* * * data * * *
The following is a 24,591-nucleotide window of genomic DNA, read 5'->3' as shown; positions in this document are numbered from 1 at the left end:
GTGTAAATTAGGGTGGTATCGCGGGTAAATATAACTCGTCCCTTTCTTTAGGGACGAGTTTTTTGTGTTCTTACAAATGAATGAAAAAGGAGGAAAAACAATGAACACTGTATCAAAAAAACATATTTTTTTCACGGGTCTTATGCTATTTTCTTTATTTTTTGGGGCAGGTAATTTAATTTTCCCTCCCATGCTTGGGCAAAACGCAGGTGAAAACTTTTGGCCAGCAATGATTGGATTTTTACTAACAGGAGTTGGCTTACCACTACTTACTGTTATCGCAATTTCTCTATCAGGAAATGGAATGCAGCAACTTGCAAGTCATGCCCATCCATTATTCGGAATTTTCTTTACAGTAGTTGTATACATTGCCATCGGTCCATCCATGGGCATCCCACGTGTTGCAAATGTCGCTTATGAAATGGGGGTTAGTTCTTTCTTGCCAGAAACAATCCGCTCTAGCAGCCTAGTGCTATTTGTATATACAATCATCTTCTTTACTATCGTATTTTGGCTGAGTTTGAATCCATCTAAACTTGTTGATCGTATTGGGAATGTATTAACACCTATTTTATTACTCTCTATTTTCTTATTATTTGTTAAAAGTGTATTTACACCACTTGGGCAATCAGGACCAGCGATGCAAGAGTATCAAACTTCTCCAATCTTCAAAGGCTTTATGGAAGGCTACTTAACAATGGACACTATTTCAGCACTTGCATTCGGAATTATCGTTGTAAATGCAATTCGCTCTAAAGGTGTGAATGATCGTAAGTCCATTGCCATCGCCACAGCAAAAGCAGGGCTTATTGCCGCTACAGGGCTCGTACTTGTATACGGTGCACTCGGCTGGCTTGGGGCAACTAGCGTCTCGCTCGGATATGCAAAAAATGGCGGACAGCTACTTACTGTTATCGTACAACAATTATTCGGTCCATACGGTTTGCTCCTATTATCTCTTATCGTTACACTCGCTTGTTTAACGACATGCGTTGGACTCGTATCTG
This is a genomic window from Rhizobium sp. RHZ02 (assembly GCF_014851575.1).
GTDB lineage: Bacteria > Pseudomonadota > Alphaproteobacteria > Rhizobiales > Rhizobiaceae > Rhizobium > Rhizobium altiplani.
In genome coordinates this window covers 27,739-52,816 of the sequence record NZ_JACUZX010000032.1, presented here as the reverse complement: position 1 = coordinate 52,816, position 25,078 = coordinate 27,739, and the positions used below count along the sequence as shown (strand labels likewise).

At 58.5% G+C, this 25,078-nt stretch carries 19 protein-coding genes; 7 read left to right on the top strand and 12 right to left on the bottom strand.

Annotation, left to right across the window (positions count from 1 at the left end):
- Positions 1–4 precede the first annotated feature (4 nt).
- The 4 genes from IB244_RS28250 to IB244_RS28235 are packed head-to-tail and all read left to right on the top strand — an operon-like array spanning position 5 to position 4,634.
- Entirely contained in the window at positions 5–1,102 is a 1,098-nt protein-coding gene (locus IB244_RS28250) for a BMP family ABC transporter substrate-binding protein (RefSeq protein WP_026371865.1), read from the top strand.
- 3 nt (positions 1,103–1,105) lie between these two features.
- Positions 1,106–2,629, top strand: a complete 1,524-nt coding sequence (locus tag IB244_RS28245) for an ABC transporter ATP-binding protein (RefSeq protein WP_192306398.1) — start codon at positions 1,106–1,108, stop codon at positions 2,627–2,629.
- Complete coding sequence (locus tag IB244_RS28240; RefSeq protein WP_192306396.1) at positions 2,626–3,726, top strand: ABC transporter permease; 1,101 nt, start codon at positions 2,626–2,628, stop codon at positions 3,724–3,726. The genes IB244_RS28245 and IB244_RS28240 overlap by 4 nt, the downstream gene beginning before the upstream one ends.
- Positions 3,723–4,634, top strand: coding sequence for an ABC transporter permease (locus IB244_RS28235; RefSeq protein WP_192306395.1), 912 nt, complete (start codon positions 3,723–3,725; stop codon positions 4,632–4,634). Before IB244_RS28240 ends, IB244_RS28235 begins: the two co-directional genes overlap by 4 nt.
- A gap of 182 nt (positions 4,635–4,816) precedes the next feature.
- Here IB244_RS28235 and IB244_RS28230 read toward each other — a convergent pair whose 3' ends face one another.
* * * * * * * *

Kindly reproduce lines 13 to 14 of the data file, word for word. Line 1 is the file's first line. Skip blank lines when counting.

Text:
- Complete coding sequence (locus tag IB244_RS28240; RefSeq protein WP_192306396.1) at positions 2,626–3,726, top strand: ABC transporter permease; 1,101 nt, start codon at positions 2,626–2,628, stop codon at positions 3,724–3,726. The genes IB244_RS28245 and IB244_RS28240 overlap by 4 nt, the downstream gene beginning before the upstream one ends.
- Positions 3,723–4,634, top strand: coding sequence for an ABC transporter permease (locus IB244_RS28235; RefSeq protein WP_192306395.1), 912 nt, complete (start codon positions 3,723–3,725; stop codon positions 4,632–4,634). Before IB244_RS28240 ends, IB244_RS28235 begins: the two co-directional genes overlap by 4 nt.